Dating translation scams
And probably soon (how can one not believe in his own lucky star?! And quite soon an interested person from America, Canada, Britain or any other country finds out that a ukrainian girl named Elena has always dreamt about him in some russian nook. Right becomes sure that it is love sent him by God.Scammers approach translators and other freelancers with the lure of supposedly lucrative work — but they want you to pay for the leads.Or sometimes, they act like they’re a potential employer but they ask you to use a particular piece of software or other tool, which, of course, they will sell to you.The check turns out to be stolen or a fake and the victim is left out of pocket for the sum wired back.Scammers will try to convince the translator they’re genuine by seeming to communicate from a recognized translation agency or a well-known online community.For instance, the popular translators’ forum Pro lists numerous instances where the site itself has been used as a platform by scammers claiming to be Pro Z members and using the site’s email service to supposedly commission work.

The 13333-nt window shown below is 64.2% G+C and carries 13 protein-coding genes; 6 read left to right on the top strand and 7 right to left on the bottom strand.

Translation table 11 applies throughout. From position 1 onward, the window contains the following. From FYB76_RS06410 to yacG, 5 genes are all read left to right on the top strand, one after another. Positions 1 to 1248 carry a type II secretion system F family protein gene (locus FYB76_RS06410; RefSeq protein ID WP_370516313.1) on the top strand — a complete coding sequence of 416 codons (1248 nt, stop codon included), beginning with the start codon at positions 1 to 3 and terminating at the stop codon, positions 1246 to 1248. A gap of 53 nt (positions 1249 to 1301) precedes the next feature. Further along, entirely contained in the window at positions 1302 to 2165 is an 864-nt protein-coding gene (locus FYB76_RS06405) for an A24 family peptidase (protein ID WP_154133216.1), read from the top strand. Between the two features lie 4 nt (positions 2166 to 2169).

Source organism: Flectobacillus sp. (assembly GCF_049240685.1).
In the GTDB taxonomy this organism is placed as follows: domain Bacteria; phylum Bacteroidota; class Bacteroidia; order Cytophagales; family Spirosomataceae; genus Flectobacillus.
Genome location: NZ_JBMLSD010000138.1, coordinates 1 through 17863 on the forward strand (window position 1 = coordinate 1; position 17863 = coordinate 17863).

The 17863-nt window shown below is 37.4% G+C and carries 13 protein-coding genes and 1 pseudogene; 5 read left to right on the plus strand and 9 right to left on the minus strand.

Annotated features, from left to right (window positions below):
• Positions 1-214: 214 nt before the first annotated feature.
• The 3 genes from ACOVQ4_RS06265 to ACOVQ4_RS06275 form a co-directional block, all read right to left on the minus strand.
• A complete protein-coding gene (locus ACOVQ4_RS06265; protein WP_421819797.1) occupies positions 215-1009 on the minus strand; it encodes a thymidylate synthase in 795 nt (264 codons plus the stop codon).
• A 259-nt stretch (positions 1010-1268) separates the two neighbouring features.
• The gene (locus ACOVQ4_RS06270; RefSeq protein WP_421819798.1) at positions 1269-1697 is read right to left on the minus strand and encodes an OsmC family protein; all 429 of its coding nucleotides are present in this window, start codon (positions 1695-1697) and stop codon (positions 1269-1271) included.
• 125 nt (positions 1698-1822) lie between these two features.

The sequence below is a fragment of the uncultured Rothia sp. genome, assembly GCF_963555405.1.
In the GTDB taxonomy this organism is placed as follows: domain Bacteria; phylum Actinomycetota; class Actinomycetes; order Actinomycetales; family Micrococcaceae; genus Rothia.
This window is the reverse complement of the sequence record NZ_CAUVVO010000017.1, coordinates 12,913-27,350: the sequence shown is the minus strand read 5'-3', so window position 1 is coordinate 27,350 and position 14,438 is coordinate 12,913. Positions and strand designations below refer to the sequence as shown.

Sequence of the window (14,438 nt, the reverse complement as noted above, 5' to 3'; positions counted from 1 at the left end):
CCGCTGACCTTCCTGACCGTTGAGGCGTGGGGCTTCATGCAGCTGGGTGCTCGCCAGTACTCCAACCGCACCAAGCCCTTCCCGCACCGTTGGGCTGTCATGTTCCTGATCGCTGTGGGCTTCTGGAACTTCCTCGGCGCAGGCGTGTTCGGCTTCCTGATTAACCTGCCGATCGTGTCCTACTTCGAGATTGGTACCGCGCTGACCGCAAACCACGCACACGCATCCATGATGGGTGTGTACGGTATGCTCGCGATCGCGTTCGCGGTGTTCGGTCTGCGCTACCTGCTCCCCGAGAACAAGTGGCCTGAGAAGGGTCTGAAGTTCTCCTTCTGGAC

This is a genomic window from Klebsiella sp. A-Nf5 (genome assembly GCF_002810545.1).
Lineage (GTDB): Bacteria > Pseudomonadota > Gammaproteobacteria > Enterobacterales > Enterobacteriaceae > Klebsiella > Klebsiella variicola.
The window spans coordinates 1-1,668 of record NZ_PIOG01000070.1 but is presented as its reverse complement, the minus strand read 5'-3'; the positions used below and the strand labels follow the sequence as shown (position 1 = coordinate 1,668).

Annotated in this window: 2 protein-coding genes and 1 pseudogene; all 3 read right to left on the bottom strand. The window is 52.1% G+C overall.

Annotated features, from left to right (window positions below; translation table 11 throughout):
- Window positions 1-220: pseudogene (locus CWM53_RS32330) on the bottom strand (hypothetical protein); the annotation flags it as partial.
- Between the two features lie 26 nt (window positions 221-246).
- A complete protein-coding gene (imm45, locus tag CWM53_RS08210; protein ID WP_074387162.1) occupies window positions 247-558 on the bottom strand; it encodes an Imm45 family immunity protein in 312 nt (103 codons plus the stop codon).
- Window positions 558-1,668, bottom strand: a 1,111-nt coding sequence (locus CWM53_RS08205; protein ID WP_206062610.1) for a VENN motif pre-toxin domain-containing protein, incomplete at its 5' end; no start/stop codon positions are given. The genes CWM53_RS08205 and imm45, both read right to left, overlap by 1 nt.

The clients of online dating agency sites get messages like this regularly. In the end the foreigner learns that his beautiful Elena turned out to be a bearded Boris, but most likely the ill-starred foreigner will blame heartless rus sian women for everything. ) an amorous foreigner will send the "Princess" a couple of thousand bucks, so that she could buy a ticket and they could live happily together.Translation scams come in four forms, varieties of which could equally apply to many other types of freelance work.This is the old familiar trick of offering work, sending a check and then asking for part of the payment to be wired back for some reason.